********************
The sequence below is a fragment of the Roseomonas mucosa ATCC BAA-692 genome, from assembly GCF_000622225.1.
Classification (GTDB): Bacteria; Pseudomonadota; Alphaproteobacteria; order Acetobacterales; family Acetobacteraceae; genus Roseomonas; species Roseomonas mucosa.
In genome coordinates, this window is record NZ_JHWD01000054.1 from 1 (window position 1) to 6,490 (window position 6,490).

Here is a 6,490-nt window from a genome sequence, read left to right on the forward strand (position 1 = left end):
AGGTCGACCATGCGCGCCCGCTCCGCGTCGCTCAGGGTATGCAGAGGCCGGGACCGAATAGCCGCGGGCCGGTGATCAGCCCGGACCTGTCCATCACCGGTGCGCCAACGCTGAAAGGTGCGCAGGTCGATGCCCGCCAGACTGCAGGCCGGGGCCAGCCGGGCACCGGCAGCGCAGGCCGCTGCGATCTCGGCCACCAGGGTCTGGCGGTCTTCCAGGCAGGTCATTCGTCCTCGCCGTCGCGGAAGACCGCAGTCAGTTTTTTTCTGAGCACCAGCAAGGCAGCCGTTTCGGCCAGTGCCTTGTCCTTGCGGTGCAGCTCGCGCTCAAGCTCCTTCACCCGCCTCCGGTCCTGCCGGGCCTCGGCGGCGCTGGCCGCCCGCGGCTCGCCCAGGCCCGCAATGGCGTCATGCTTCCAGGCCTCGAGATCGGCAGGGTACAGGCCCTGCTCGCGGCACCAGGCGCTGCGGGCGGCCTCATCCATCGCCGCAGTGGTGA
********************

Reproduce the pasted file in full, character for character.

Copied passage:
The sequence below is a fragment of the Roseomonas mucosa ATCC BAA-692 genome, from assembly GCF_000622225.1.
Classification (GTDB): Bacteria; Pseudomonadota; Alphaproteobacteria; order Acetobacterales; family Acetobacteraceae; genus Roseomonas; species Roseomonas mucosa.
In genome coordinates, this window is record NZ_JHWD01000054.1 from 1 (window position 1) to 6,490 (window position 6,490).

Here is a 6,490-nt window from a genome sequence, read left to right on the forward strand (position 1 = left end):
AGGTCGACCATGCGCGCCCGCTCCGCGTCGCTCAGGGTATGCAGAGGCCGGGACCGAATAGCCGCGGGCCGGTGATCAGCCCGGACCTGTCCATCACCGGTGCGCCAACGCTGAAAGGTGCGCAGGTCGATGCCCGCCAGACTGCAGGCCGGGGCCAGCCGGGCACCGGCAGCGCAGGCCGCTGCGATCTCGGCCACCAGGGTCTGGCGGTCTTCCAGGCAGGTCATTCGTCCTCGCCGTCGCGGAAGACCGCAGTCAGTTTTTTTCTGAGCACCAGCAAGGCAGCCGTTTCGGCCAGTGCCTTGTCCTTGCGGTGCAGCTCGCGCTCAAGCTCCTTCACCCGCCTCCGGTCCTGCCGGGCCTCGGCGGCGCTGGCCGCCCGCGGCTCGCCCAGGCCCGCAATGGCGTCATGCTTCCAGGCCTCGAGATCGGCAGGGTACAGGCCCTGCTCGCGGCACCAGGCGCTGCGGGCGGCCTCATCCATCGCCGCAGTGGTGA